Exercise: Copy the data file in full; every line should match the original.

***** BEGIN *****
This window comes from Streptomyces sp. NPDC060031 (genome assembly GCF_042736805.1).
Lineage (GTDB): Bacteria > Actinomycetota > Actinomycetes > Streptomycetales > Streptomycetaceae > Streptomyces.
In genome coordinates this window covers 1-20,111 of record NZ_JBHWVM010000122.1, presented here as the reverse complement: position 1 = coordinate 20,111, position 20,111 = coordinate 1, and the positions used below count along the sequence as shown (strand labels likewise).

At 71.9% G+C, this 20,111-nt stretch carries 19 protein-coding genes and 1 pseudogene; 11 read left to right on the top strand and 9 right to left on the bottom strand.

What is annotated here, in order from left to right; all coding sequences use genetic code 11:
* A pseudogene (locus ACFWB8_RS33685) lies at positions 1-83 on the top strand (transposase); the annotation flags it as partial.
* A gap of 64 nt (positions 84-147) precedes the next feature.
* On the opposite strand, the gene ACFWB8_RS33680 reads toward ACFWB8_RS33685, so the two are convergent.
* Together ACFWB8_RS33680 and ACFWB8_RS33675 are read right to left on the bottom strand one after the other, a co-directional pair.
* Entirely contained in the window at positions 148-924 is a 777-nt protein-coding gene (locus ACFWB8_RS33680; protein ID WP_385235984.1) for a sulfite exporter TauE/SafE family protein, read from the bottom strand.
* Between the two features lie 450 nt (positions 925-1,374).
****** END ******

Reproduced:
This window comes from Streptomyces sp. NPDC060031 (genome assembly GCF_042736805.1).
Lineage (GTDB): Bacteria > Actinomycetota > Actinomycetes > Streptomycetales > Streptomycetaceae > Streptomyces.
In genome coordinates this window covers 1-20,111 of record NZ_JBHWVM010000122.1, presented here as the reverse complement: position 1 = coordinate 20,111, position 20,111 = coordinate 1, and the positions used below count along the sequence as shown (strand labels likewise).

At 71.9% G+C, this 20,111-nt stretch carries 19 protein-coding genes and 1 pseudogene; 11 read left to right on the top strand and 9 right to left on the bottom strand.

What is annotated here, in order from left to right; all coding sequences use genetic code 11:
* A pseudogene (locus ACFWB8_RS33685) lies at positions 1-83 on the top strand (transposase); the annotation flags it as partial.
* A gap of 64 nt (positions 84-147) precedes the next feature.
* On the opposite strand, the gene ACFWB8_RS33680 reads toward ACFWB8_RS33685, so the two are convergent.
* Together ACFWB8_RS33680 and ACFWB8_RS33675 are read right to left on the bottom strand one after the other, a co-directional pair.
* Entirely contained in the window at positions 148-924 is a 777-nt protein-coding gene (locus ACFWB8_RS33680; protein ID WP_385235984.1) for a sulfite exporter TauE/SafE family protein, read from the bottom strand.
* Between the two features lie 450 nt (positions 925-1,374).